Not all of the aluminums used by different automakers are the same

Note from Aaron Schulenburg, Executive Director, Society of Collision Repair Specialists (SCRS)

“I asked John Yoswick if I could share this with you all because I think there is a really important fact that was captured here. It is one of the best documented facts of why just because one automaker approves of a tool, or an operation, does not mean it is equally applicable to another automaker. This is a great statement that I hope all of the industry sees and understands.”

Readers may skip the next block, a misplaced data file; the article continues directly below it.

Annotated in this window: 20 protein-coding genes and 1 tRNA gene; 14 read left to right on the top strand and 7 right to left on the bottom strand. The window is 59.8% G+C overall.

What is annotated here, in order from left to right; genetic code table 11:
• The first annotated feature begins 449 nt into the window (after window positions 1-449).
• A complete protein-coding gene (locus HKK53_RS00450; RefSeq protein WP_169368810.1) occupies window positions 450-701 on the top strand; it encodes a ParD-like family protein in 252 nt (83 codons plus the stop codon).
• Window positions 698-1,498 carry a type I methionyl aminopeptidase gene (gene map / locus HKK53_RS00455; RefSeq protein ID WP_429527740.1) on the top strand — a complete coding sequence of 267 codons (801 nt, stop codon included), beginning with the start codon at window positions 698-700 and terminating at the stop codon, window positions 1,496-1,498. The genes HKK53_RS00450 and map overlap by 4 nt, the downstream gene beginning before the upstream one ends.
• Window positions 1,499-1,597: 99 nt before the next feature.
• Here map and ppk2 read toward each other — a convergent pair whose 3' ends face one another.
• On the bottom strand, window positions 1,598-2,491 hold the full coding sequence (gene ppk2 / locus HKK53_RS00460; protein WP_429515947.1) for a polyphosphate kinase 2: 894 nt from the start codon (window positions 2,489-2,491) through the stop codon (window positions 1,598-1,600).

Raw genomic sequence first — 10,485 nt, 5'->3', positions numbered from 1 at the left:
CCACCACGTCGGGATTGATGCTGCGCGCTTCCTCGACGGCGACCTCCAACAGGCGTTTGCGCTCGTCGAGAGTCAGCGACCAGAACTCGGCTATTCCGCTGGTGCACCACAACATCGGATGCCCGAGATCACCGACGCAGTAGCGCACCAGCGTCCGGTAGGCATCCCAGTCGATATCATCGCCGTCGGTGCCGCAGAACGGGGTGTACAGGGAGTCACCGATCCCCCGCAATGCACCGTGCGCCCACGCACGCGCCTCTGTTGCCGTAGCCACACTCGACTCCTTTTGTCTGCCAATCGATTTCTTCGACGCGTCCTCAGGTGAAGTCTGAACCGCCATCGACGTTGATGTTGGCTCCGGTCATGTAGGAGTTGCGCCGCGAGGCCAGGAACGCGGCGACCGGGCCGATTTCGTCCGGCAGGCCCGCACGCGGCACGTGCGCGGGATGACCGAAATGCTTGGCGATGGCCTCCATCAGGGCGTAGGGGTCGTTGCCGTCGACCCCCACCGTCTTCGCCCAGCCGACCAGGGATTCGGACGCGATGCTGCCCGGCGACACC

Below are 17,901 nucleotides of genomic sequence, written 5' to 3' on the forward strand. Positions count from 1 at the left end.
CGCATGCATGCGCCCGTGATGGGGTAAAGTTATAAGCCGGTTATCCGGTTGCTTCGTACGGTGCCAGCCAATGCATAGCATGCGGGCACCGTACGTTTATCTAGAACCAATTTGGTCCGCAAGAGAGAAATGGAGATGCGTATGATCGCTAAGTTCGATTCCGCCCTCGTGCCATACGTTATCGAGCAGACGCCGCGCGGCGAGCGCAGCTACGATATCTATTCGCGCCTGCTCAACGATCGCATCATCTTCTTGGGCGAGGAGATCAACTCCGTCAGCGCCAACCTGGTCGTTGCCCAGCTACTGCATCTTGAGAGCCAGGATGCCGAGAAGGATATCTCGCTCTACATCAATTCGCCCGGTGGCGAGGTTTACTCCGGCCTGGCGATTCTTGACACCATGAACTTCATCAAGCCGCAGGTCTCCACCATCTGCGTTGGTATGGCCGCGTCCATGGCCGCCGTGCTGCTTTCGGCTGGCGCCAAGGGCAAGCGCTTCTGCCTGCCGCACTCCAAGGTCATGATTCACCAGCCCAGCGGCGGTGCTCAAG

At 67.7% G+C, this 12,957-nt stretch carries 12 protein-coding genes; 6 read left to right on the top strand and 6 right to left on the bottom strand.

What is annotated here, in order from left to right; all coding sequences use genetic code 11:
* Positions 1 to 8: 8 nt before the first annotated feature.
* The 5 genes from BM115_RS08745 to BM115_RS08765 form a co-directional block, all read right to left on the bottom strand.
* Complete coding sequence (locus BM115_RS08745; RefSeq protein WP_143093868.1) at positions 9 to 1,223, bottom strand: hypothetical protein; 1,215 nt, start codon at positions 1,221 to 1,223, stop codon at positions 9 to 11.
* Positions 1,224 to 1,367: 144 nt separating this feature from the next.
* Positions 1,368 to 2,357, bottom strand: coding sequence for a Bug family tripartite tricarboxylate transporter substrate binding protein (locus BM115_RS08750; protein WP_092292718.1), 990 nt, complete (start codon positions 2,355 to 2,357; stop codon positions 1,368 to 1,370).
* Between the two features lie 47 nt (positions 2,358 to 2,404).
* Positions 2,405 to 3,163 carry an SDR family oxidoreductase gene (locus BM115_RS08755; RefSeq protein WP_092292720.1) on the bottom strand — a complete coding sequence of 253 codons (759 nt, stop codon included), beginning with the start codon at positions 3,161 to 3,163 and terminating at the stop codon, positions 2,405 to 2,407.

KEY DIFFERENCES IN ALUMINUMS: During the Society of Collision Repair Specialists’ “OEM Collision Repair Technology Summit” last month(CRASH 11/30/15), Doug Richman of Kaiser Aluminum cautioned that not all of the aluminums used by different automakers are the same, and they will act differently during repairs. “The bad news is there’s no way folks in your business can tell which version of aluminum you’re looking at,” he said. “There’s no visual distinguishing characteristics you can [use to] determine what the alloy is and what the temper is. But the variations will have a different impact in how you approach the repair. The solution is: We all need to be sure we’re paying attention to the OEM guidelines for the repair of a specific model. They know for each part what the alloy was, what the temper was and how it needs to be handled.” He said most of the aluminums being used are a “T4” temper, for example, which is lower-strength and thus can be formed into complex shapes in the manufacturing process. But some manufacturers, primarily European automakers of higher-end vehicles, then put vehicles through an age (or bake) cycle that raises the aluminum to a “T6” temper which is at least 50 percent stronger than “T4.” This allows them to maximize weight reductions by using even thinner grades of aluminum than, say, that used on the F-150, while still being strong and damage-resistant. Heat from welding can significantly reduce the tensile strength of aluminum, which is why some automakers require the use of specific welders and why OEM procedures often call for use of a backing plate when joining to restore the full strength of that area of the vehicle.

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